amenities. It strategically sits next to the Rogers Arena, home of the Vancouver Canucks as well as a venue
for some of the biggest concerts in the city. Parq is now the largest convention venue in Western Canada.
Joe Burnini, Parq’s President and on-site operator, provided me a detailed walk-through of the property.
I spoke with many of Parq’s line workers which gave me a good sense of their view of the property, what’s
working and what needs further attention.

Top Three Purchases

Dundee Corp., DCA-T/DDEJF. We wrote extensively about Dundee in our 1Q18 letter. After establishing
our initial position, the stock price continued to decline in the 2nd quarter. As is typical, we decided
to add to our position and average down. We believe Dundee is trading at a significant discount to a
conservative estimate of Net Asset Value.

Dundee is a public Canadian independent holding company, listed on the Toronto Stock Exchange
under the symbol DCA and also trades in the US under the symbol DDEJF. Through its operating
subsidiaries, Dundee is engaged in diverse business activities in the areas of investment advisory, corporate
finance, energy, resources/commodities, agriculture, and real estate. The Corporation also holds,
directly and indirectly, a portfolio of investments mostly in these key areas, as well as other select investments
in both publicly listed and private enterprises.

I had a face-to-face meeting with the company’s top management, including CEO Jonathan Goodman, last month and came away feeling confident in our investment. Further, as mentioned earlier, I visited one of Dundee’s significant assets, Parq Vancouver, a few weeks ago and believe that this property is extremely attractive and would garner significant interest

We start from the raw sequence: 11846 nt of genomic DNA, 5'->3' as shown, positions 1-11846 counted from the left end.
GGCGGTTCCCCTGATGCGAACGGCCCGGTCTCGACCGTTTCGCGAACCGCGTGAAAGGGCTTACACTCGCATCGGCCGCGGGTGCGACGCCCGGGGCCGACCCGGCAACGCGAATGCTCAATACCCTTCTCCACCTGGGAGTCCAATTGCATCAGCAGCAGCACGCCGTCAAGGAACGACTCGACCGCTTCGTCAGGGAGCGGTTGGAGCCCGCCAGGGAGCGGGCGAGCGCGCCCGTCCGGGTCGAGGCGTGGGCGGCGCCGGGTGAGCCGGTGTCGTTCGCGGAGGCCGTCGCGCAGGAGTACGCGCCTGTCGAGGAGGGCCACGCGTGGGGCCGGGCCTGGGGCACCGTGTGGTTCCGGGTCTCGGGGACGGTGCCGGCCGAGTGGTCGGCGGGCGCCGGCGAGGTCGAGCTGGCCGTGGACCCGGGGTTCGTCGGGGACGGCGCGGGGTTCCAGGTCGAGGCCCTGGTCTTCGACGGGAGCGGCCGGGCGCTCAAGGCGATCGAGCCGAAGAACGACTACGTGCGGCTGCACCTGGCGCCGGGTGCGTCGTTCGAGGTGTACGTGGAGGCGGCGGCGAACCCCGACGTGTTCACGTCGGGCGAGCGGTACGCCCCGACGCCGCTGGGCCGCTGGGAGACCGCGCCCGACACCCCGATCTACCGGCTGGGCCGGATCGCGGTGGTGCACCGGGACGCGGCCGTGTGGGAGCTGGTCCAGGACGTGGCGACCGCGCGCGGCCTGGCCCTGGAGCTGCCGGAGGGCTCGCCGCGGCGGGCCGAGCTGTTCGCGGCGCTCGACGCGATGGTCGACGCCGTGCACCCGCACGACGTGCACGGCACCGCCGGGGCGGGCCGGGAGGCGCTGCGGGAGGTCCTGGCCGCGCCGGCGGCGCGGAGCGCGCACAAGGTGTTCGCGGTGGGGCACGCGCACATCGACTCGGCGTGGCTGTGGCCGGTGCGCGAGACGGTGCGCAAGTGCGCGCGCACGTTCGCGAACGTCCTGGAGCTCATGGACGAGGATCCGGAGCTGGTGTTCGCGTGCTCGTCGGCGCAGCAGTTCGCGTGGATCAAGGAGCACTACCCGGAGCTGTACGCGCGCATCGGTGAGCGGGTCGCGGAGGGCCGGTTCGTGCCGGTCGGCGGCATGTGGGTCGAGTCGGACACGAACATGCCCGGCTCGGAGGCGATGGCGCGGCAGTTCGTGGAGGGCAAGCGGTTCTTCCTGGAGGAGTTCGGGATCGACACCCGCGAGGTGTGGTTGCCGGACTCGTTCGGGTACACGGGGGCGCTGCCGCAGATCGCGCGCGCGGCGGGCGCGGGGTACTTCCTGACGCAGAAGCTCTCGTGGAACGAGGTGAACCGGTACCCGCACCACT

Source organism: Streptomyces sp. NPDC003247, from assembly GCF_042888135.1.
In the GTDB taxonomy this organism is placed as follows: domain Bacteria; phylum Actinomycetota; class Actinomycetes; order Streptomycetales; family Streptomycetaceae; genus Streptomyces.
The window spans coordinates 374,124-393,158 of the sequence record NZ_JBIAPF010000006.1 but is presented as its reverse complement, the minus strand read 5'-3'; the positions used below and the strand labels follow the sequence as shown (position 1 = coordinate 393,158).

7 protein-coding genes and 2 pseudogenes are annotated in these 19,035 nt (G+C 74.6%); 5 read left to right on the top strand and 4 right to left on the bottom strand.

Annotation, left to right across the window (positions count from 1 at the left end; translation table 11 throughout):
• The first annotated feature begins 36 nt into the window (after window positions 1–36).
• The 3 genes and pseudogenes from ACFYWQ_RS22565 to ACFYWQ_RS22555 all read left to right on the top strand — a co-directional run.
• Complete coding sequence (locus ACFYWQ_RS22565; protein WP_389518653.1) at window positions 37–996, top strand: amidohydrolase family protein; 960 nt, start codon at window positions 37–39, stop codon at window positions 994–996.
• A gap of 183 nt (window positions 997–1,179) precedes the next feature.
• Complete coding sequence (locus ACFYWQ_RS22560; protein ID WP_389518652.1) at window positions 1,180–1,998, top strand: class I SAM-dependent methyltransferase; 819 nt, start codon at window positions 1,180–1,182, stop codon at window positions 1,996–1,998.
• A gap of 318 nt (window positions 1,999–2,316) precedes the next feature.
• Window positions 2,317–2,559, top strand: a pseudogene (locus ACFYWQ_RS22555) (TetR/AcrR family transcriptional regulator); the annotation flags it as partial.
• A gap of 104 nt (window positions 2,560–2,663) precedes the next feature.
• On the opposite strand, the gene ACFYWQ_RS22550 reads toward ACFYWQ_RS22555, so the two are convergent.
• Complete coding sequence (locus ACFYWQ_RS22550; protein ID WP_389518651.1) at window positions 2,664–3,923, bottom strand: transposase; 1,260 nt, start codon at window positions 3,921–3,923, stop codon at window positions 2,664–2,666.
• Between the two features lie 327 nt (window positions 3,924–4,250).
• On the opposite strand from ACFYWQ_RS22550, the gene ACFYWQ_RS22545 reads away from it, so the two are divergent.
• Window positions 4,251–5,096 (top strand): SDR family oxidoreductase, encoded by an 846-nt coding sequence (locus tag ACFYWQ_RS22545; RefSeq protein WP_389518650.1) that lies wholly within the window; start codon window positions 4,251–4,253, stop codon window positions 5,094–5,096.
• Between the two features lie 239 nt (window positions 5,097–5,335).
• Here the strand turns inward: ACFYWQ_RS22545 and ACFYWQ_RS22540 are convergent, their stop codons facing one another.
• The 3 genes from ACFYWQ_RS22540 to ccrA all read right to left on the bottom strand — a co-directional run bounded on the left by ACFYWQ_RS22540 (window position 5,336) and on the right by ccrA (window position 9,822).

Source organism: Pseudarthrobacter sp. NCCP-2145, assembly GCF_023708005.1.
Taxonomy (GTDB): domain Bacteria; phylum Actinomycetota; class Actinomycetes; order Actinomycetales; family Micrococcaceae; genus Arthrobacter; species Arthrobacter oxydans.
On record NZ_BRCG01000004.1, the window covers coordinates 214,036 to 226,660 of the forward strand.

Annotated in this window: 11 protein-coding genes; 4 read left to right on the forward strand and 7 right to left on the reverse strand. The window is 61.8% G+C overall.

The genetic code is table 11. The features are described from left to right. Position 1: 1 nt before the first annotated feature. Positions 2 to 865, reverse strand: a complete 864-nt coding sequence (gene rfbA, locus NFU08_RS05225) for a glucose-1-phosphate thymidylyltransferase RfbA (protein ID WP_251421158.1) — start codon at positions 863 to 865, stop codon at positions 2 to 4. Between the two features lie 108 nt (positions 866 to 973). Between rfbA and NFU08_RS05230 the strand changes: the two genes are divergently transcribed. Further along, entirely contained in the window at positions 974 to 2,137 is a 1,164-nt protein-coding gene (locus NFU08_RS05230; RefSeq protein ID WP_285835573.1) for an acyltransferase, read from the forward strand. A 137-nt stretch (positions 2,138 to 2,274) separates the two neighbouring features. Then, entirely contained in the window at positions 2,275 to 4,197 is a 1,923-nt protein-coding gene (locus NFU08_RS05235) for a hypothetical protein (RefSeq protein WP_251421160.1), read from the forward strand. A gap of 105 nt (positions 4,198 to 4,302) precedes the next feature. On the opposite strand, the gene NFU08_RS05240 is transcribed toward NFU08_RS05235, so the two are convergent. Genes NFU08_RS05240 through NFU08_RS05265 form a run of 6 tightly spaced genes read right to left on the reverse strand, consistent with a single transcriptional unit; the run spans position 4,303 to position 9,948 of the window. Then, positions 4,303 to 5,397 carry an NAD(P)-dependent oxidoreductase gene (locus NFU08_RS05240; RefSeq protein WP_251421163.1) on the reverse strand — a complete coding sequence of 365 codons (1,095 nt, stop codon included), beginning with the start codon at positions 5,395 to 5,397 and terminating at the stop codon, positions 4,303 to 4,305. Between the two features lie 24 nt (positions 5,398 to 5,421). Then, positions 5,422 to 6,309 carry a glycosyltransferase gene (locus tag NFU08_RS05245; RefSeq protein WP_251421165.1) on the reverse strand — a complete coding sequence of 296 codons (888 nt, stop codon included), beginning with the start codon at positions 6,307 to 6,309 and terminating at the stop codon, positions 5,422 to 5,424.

from other investors in the event Dundee decided it no longer wanted to own it and would rather exit. To
be clear, the company’s Parq asset is weighed down by costly debt that needs to be restructured. This debt
is non-recourse to Dundee and sits at the property level only.

Dundee is a prime example of an instance where RAM is acting contrary, in a major way, to the investment
community. The company is certainly “overlooked, misunderstood and out of favor.” Dundee is
a complex holding company that has destroyed massive amounts of capital in the past several years.
The company’s founder, Ned Goodman, who previously created a tremendous amount of value over
many decades, bet way too heavily on commodity-based investments during the latter period of the
financial crisis based on the belief that paper money would be destroyed by central bank actions. His son,
Jonathan, left the company in protest four years ago over deep disagreements with the company’s capital
allocation decisions.

To us, Dundee is a “reverse” prodigal son story— the son has returned to clean up the mess of the father.